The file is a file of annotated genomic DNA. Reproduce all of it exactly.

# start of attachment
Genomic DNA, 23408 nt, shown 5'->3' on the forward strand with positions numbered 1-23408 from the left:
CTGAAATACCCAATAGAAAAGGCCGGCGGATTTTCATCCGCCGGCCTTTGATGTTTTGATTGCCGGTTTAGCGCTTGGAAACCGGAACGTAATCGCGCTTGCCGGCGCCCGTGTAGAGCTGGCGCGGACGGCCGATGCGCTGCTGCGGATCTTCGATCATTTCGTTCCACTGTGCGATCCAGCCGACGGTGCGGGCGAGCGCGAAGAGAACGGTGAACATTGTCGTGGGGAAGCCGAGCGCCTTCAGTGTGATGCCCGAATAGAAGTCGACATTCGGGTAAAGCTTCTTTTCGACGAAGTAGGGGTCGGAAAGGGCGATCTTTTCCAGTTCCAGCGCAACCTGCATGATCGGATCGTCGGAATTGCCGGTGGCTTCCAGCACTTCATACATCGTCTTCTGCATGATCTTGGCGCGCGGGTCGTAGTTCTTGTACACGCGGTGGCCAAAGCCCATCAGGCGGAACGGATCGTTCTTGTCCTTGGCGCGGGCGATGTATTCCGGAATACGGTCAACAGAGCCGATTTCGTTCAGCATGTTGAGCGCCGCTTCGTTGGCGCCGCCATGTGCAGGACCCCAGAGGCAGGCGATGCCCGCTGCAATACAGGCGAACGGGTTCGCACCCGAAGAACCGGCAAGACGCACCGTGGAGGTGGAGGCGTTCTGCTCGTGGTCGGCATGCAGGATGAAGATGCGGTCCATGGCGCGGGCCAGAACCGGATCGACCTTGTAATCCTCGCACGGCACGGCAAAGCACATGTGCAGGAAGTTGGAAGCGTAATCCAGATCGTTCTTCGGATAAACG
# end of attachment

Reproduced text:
Genomic DNA, 23408 nt, shown 5'->3' on the forward strand with positions numbered 1-23408 from the left:
CTGAAATACCCAATAGAAAAGGCCGGCGGATTTTCATCCGCCGGCCTTTGATGTTTTGATTGCCGGTTTAGCGCTTGGAAACCGGAACGTAATCGCGCTTGCCGGCGCCCGTGTAGAGCTGGCGCGGACGGCCGATGCGCTGCTGCGGATCTTCGATCATTTCGTTCCACTGTGCGATCCAGCCGACGGTGCGGGCGAGCGCGAAGAGAACGGTGAACATTGTCGTGGGGAAGCCGAGCGCCTTCAGTGTGATGCCCGAATAGAAGTCGACATTCGGGTAAAGCTTCTTTTCGACGAAGTAGGGGTCGGAAAGGGCGATCTTTTCCAGTTCCAGCGCAACCTGCATGATCGGATCGTCGGAATTGCCGGTGGCTTCCAGCACTTCATACATCGTCTTCTGCATGATCTTGGCGCGCGGGTCGTAGTTCTTGTACACGCGGTGGCCAAAGCCCATCAGGCGGAACGGATCGTTCTTGTCCTTGGCGCGGGCGATGTATTCCGGAATACGGTCAACAGAGCCGATTTCGTTCAGCATGTTGAGCGCCGCTTCGTTGGCGCCGCCATGTGCAGGACCCCAGAGGCAGGCGATGCCCGCTGCAATACAGGCGAACGGGTTCGCACCCGAAGAACCGGCAAGACGCACCGTGGAGGTGGAGGCGTTCTGCTCGTGGTCGGCATGCAGGATGAAGATGCGGTCCATGGCGCGGGCCAGAACCGGATCGACCTTGTAATCCTCGCACGGCACGGCAAAGCACATGTGCAGGAAGTTGGAAGCGTAATCCAGATCGTTCTTCGGATAAACG